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The BEAT reporter Lizzy Bapela was turned away from taking pictures at a community choirs’ festival at the Bela-Bela Township’s multi-purpose centre.
Bapela said she was invited at the event by one of the officials.
However, when she arrived at the entrance a doorman insisted that entry fee was R70.
When she explained that she was from a newspaper, the doorman summoned another lady from inside the hall.
“The lady made it very clear I either paid the R70 entry fee or would not be allowed into the hall,” she said.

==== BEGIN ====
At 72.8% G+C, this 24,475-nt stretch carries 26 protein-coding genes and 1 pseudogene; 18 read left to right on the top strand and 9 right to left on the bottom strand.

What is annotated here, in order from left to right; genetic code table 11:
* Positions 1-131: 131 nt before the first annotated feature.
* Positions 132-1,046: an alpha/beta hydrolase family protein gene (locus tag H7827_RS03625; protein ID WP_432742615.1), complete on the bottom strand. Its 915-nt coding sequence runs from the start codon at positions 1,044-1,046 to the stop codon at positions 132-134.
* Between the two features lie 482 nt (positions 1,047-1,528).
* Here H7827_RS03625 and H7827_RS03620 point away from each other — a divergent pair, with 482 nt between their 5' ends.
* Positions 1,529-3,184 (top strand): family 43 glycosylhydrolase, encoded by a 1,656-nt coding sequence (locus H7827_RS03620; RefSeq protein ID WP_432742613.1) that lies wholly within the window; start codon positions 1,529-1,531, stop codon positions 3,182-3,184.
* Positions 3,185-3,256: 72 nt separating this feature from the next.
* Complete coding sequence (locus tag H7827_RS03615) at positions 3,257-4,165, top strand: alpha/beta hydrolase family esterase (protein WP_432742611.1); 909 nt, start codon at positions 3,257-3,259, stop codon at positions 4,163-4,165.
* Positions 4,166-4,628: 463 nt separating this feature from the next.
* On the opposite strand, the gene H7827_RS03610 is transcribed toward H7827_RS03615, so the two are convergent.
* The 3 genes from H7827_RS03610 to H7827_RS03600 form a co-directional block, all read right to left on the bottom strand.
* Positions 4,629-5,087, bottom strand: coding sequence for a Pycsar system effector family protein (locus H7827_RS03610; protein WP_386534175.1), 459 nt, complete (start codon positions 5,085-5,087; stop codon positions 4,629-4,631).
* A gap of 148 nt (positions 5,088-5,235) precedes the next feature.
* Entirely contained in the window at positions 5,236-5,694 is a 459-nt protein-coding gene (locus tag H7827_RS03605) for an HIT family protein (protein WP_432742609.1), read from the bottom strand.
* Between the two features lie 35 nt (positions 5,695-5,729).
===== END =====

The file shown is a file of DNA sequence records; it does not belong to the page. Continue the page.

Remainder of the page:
The BEAT editor, Johnny Masilela, said many community-based events management companies did not understand the benefits of a close relationship with the media.
Well-placed companies nationally and internationally set aside massive budgets to attract the attention of the media, he explained.
“For instance, when I was a younger reporter I attended many soccer matches at Loftus Versfeld Stadium and elsewhere hosted by one or another sponsor, feted in the most luxurious suites,” he said.
He said even at the local level politicians and many community-based groupings made a continued footpath into The BEAT offices, because they understand the benefits of working with a widely-read newspaper.
Masilela suggested it was in the best interests of those who hosted the choirs’ festival event to engage with the newspaper, to chart the way forward.
“Otherwise it would be impossible to dispatch a reporter to events where they are expected to part with money,” Masilela added.
2 years ago 04 May 2018